©2015 BHH Aﬃliates, LLC.BHH An independently operated Aﬃliates, subsidiary of HomeServices of America, Inc., a Berkshire Hathaway aﬃliate, and a franchisee of BHH Aﬃliates, LLC. anchisee of LL C. Everything you need. Berkshire Hathaway HomeServices and the Berkshire Hathaway HomeServices symbol are registered service marks of HomeServices of America, Inc.® erica, Inc.® ©2015 BHH Aﬃliates, LLC. An independently operated subsidiary of HomeServices of America, Inc., a Berkshire Hathaway aﬃliate, and a franchisee of BHH Aﬃliates, LLC. Berkshire Hathaway HomeServices and the Berkshire Hathaway HomeServices symbol are registered service marks of HomeServices of America, Inc.® Equal Housing Opportunity. Information not verified or guaranteed. If your home is currently listed with a Broker, this is not intended as a solicitation. olicitation. Equal Housing Opportunity. Information not verified or guaranteed. If your home is currently listed with a Broker, this is not intended as a solicitation.
Right here. | Right now. Mortgage Title | Insurance Everything you need. Right here. Right now.
43 â€¢ TOWN TOPICS, PRINCETON, N.J., WEDNESDAY, APRIl 19, 2017
TOWN TOPICS, PRINCETON, N.J., WEDNESDAY, APRIl 19, 2017 • 44
stockton real estate, llc current rentals *********************************
residential rentals: Princeton – $125/mo. 1 Parking space 2 blocks from Nassau Street. Available now. Princeton – $1,400/mo. SHORT-TERM RENTAL. FULLY FURNISHED house with 3 BR, 3.5 baths. Walk to everything from this gracious brick house. Available 5/1/17 through 10/31/17. lawrenceville – $1,450/mo. 2 BR, 1 bath condo. Central air, washer/dryer. Available April 20, flexible. Princeton – $1,600/mo. 1 BR, 1 bath. Fully Furnished apartment. Available 5/7/17. Princeton – $1,650/mo. 2nd floor office on Nassau Street with parking. Available now. Princeton – $1,800/mo. 1 BR, 1 bath, LR, kitchen. Heat, HW & 1 parking space included. Available 6/5/17. Princeton address-Franklin twp – $1,950/mo. 3 BR, 1 bath renovated home with LR, DR, kitchen. Fenced-in backyard. Available July 2017.
We have customers waiting for houses!
eddY’s landscaPe & HardscaPe corP: Lawn maintenance, spring/fall cleanup, mulching, mowing, fertilizing, pruning, planting, lawn cutting, tree service. Patios, retaining walls, stone construction, drainage, fences, etc. Free Estimates. 10% off. (609) 8474401; email@example.com 03-08-13t
Whether it’s selling furniture, finding a lost pet, or having a garage sale, TOWN TOPICS is the way to go! We deliver to all of Princeton as well as surrounding areas, so your ad is sure to be read. call (609) 924-2200 ext. 10 for more details.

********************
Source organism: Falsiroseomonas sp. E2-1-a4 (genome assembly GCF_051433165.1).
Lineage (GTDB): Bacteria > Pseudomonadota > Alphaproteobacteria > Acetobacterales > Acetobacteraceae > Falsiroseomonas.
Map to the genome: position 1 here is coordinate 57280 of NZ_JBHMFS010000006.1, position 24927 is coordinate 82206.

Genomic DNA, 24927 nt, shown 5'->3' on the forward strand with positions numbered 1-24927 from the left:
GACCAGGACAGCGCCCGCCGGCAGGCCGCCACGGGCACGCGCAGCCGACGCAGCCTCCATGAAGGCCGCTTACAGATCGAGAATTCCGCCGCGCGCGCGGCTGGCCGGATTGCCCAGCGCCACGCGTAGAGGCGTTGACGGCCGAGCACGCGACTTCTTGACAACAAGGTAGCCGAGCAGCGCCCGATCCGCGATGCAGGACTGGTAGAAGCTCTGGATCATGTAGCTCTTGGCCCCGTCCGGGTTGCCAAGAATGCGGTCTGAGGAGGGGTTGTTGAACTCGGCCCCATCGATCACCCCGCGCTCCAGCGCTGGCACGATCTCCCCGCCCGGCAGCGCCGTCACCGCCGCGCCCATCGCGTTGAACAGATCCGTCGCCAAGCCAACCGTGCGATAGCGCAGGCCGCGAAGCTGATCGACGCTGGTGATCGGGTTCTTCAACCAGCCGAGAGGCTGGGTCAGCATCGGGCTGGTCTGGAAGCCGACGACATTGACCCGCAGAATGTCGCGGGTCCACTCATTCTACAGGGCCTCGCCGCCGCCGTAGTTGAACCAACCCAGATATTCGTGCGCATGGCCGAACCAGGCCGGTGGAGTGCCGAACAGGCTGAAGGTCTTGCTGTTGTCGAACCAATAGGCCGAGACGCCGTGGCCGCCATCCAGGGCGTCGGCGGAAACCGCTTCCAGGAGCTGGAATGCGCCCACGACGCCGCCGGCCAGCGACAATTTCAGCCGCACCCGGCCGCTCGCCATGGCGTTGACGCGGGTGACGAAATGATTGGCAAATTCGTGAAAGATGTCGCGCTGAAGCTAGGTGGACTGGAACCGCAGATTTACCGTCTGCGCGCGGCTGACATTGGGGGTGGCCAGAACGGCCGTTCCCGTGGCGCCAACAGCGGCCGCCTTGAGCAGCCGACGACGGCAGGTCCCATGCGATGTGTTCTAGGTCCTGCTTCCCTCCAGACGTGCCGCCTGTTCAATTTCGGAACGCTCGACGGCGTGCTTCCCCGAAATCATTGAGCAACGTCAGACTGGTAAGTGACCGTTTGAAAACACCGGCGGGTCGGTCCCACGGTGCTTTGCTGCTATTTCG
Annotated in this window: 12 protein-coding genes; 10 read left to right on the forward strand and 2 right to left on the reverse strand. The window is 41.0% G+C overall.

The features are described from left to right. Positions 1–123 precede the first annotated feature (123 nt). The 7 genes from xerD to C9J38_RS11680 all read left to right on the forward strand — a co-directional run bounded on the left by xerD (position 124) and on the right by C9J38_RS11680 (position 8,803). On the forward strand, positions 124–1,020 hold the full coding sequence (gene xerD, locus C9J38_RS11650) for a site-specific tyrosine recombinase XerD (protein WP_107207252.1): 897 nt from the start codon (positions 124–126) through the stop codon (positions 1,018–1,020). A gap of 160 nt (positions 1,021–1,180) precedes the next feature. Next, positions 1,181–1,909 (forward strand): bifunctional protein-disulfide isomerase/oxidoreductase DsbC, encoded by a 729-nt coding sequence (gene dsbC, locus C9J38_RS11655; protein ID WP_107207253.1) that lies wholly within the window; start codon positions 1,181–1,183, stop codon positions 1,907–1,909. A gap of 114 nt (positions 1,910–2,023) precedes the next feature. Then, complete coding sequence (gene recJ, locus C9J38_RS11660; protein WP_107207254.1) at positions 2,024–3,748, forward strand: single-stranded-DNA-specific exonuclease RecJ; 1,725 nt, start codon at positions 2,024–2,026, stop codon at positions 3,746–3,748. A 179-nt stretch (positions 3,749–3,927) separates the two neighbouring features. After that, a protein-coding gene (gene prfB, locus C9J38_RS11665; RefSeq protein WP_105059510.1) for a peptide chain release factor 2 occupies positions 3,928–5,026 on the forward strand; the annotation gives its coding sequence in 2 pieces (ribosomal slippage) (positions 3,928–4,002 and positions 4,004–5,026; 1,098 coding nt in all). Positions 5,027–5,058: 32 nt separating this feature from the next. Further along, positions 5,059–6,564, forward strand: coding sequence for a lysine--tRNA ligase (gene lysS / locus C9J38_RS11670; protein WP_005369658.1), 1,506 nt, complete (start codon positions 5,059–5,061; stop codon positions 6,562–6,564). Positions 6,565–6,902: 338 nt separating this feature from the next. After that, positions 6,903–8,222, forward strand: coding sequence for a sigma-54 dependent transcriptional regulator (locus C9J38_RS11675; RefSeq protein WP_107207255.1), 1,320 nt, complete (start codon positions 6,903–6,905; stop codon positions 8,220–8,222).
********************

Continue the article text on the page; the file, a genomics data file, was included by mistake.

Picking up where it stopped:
Joes landscaPinG inc. oF Princeton Property Maintenance and Specialty Jobs Commercial/Residential Over 30 Years of Experience •Fully Insured •Free Consultations Email: joeslandscapingprinceton@ gmail.com Text (only) (609) 638-6846 Office (609) 216-7936
•Green Company HIC #13VH07549500 05-04-17 aWard WinninG sliPcoVers
Custom fitted in your home.
32 chambers street Princeton, nJ 08542 (609) 924-1416 Martha F. stockton, Broker-owner
Experienced in all residential home repairs. Free Estimate/References/ Insured. (908) 966-0662 or www. superiorhandymanservices-nj.com 03-08/05-24 sMall oFFice suitenassau street: with parking. 1839 sq. ft. Please call (609) 921-6060 for details. 06-10-tf tk PaintinG:
We list, We sell, We manage. If you have a house to sell or rent we are ready to service you! Call us for any of your real estate needs and check out our website at: See our display ads for our available houses for sale.
suPerior HandYMan serVices:
toWn toPics classiFieds Gets toP results!
STOCKTON MEANS FULL SERVICE REAL ESTATE.
tHe Maid ProFessionals: Leslie & Nora, cleaning experts. Residential & commercial. Free estimates. References upon request. (609) 2182279, (609) 323-7404. 03-01/08-23
Pillows, cushions, table linens, window treatments, and bedding. Fabrics and hardware. Fran Fox (609) 577-6654 windhamstitches.com 04-12-18
Interior, exterior. Power-washing, wallpaper removal, plaster repair, Venetian plaster, deck staining. Renovation of kitchen cabinets. Front door and window refinishing. Excellent references. Free estimates. Call (609) 947-3917. 01-18/07-12 estate liQuidation serVice: I will clean out attics, basements, garages & houses. Single items to entire estates. No job too big or small. In business over 35 years, serving all of Mercer County. Call (609) 306-0613. 12-27-17 Music lessons: Voice, piano, guitar, drums, trumpet, flute, clarinet, violin, cello, saxophone, banjo, mandolin, uke & more. One-on-one. $32/ half hour. Ongoing music camps. call todaY! FarrinGton’s Music, Montgomery (609) 9248282; West Windsor (609) 897-0032, www.farringtonsmusic.com 07-13-17 i BuY all kinds of Old or Pretty Things: China, glass, silver, pottery, costume jewelry, evening bags, fancy linens, paintings, small furniture, etc. Local woman buyer. (609) 9217469. 08-17-17
STOCKTON REAL ESTATE… A Princeton Tradition Experience ✦ Honesty ✦ Integrity 32 Chambers Street, Princeton, NJ 08542 (800) 763-1416 ✦ (609) 924-1416
We believe that something as deeply personal as Buying, Selling or Property Management Deserves personal treatment. Stockton Real Estate would be pleased to assist you With all your Real Estate Needs
There is no place like home and Stockton Real Estate will help you get there Stockton Real Estate, LLC 32 Chambers Street, Princeton NJ 08542 Phone (800) 763-1416 or (609) 924-1416 firstname.lastname@example.org • www.stockton-realtor.com www.stockton-realtor.com